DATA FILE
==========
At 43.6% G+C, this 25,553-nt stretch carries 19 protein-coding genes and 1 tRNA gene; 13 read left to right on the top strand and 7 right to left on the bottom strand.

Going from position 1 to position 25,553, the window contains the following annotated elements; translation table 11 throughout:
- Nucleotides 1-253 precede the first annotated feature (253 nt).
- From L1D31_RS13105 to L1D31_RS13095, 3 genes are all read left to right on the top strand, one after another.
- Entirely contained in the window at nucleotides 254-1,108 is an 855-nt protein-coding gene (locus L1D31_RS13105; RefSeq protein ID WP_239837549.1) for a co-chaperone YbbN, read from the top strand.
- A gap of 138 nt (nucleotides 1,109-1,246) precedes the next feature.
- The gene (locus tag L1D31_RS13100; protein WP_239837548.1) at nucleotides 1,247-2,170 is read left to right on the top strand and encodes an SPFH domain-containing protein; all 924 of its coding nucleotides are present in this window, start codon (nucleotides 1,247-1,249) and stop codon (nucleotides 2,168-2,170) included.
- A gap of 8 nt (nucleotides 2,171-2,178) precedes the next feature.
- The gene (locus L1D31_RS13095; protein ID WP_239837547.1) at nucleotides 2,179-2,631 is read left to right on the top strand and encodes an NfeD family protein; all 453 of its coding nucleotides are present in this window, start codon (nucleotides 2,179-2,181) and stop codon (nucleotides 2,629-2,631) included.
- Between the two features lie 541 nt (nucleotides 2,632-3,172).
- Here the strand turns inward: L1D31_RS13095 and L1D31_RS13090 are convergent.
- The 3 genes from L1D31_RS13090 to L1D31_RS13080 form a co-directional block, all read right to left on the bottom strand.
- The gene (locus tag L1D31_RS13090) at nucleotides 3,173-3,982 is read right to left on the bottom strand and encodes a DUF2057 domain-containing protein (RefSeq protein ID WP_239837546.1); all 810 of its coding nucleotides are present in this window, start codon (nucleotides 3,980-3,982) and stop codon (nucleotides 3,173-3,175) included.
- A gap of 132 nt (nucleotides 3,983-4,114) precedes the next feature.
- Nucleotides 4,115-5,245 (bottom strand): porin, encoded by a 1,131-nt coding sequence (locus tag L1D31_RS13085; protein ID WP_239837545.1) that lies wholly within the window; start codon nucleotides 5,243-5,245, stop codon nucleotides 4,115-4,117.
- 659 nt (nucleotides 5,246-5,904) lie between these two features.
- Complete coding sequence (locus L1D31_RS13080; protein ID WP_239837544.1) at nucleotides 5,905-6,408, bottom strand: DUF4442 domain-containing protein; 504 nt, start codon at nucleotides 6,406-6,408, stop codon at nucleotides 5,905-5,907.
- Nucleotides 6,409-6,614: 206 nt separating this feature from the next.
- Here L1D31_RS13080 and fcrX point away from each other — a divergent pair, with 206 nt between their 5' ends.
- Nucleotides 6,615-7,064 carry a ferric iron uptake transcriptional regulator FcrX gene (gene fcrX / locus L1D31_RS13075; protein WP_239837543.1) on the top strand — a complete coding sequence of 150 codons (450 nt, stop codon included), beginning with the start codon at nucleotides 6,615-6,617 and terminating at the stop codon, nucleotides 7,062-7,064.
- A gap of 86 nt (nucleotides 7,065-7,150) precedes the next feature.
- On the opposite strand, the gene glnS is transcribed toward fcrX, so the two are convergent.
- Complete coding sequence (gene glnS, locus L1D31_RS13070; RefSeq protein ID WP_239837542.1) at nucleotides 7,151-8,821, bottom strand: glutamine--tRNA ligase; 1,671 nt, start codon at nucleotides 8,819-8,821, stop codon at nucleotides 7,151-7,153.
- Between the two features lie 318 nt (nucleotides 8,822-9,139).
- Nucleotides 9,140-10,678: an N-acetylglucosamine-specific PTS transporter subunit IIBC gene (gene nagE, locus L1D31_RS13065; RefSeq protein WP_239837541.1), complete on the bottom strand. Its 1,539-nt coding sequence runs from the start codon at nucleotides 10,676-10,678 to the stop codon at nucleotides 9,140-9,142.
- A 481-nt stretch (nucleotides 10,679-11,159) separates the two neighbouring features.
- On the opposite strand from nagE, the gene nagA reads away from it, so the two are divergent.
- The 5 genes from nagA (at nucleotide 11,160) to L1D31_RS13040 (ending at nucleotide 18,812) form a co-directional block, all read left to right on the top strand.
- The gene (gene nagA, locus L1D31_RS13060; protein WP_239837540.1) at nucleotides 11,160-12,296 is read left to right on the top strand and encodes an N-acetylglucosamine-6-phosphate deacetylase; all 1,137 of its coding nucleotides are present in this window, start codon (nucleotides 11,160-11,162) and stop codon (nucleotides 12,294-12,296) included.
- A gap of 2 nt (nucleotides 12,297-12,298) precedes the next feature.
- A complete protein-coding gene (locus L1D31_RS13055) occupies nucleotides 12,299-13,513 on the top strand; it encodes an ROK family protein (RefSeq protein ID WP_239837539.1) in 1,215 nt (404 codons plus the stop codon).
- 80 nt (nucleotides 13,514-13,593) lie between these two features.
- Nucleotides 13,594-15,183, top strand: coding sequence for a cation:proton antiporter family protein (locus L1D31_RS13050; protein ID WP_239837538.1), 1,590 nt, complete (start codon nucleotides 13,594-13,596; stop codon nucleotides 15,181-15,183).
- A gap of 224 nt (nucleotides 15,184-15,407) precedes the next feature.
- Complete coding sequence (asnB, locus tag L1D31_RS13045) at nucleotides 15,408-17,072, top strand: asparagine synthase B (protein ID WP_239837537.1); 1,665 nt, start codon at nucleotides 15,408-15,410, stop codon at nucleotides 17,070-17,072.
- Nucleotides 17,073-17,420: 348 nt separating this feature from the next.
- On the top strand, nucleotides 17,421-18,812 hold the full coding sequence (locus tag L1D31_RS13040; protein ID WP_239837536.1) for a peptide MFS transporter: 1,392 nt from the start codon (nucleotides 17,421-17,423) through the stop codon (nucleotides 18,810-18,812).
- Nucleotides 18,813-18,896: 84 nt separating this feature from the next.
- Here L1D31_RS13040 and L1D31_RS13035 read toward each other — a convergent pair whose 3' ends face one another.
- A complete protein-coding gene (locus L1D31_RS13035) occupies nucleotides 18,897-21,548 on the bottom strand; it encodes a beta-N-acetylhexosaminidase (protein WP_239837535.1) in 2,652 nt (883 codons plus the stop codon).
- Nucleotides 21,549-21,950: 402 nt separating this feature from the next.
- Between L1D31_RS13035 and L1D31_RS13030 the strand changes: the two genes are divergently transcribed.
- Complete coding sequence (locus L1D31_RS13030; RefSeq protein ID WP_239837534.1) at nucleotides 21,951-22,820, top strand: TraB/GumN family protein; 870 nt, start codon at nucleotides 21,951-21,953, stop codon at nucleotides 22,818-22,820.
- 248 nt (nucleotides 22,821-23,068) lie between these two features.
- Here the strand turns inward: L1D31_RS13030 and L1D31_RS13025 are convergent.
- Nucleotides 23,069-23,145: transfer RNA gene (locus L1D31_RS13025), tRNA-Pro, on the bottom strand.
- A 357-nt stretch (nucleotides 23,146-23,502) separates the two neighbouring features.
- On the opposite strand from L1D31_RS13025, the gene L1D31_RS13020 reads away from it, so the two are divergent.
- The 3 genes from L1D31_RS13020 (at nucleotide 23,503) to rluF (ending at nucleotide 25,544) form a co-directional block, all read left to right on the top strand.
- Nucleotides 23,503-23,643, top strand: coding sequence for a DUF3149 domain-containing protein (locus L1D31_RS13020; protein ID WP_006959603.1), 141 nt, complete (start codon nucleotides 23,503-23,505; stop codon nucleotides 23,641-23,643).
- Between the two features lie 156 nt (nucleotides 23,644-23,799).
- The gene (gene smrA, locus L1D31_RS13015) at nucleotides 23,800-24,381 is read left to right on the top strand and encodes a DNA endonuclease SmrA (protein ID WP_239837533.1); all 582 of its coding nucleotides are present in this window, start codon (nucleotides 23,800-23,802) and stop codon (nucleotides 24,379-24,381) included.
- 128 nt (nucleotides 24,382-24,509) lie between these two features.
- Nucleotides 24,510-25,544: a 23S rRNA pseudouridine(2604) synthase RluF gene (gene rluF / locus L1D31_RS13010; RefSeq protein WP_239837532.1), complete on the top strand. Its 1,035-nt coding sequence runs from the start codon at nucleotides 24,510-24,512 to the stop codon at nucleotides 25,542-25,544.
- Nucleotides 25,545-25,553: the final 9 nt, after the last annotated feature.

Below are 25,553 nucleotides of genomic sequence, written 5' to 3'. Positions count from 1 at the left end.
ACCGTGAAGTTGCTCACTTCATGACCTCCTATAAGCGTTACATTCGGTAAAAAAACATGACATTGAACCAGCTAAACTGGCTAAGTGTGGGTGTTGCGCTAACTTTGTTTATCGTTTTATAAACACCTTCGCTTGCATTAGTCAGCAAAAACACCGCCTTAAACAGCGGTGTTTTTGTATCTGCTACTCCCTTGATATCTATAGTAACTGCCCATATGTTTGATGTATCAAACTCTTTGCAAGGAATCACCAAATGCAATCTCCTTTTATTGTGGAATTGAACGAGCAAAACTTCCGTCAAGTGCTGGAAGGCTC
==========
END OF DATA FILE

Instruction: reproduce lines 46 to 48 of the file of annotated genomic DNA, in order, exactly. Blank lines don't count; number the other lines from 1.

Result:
- Nucleotides 23,069-23,145: transfer RNA gene (locus L1D31_RS13025), tRNA-Pro, on the bottom strand.
- A 357-nt stretch (nucleotides 23,146-23,502) separates the two neighbouring features.
- On the opposite strand from L1D31_RS13025, the gene L1D31_RS13020 reads away from it, so the two are divergent.